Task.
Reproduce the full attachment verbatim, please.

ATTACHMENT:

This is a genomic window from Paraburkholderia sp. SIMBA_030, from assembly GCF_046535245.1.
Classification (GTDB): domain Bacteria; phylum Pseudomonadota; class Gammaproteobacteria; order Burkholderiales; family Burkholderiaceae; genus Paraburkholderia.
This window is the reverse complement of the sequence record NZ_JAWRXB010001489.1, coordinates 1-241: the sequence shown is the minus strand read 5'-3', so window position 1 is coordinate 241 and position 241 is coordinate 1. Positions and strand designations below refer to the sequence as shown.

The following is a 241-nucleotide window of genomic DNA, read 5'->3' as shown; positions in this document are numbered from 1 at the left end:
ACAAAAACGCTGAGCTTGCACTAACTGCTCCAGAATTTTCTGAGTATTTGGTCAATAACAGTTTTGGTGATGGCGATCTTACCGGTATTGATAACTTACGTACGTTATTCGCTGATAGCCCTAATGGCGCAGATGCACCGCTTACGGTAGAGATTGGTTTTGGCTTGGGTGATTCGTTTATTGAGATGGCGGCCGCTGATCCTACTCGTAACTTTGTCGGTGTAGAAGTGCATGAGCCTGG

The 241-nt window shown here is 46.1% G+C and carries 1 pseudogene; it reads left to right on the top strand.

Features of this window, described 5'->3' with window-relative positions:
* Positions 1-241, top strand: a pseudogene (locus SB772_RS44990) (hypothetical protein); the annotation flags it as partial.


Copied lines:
This is a genomic window from Paraburkholderia sp. SIMBA_030, from assembly GCF_046535245.1.
Classification (GTDB): domain Bacteria; phylum Pseudomonadota; class Gammaproteobacteria; order Burkholderiales; family Burkholderiaceae; genus Paraburkholderia.
This window is the reverse complement of the sequence record NZ_JAWRXB010001489.1, coordinates 1-241: the sequence shown is the minus strand read 5'-3', so window position 1 is coordinate 241 and position 241 is coordinate 1. Positions and strand designations below refer to the sequence as shown.

The following is a 241-nucleotide window of genomic DNA, read 5'->3' as shown; positions in this document are numbered from 1 at the left end:
ACAAAAACGCTGAGCTTGCACTAACTGCTCCAGAATTTTCTGAGTATTTGGTCAATAACAGTTTTGGTGATGGCGATCTTACCGGTATTGATAACTTACGTACGTTATTCGCTGATAGCCCTAATGGCGCAGATGCACCGCTTACGGTAGAGATTGGTTTTGGCTTGGGTGATTCGTTTATTGAGATGGCGGCCGCTGATCCTACTCGTAACTTTGTCGGTGTAGAAGTGCATGAGCCTGG

The 241-nt window shown here is 46.1% G+C and carries 1 pseudogene; it reads left to right on the top strand.

Features of this window, described 5'->3' with window-relative positions:
* Positions 1-241, top strand: a pseudogene (locus SB772_RS44990) (hypothetical protein); the annotation flags it as partial.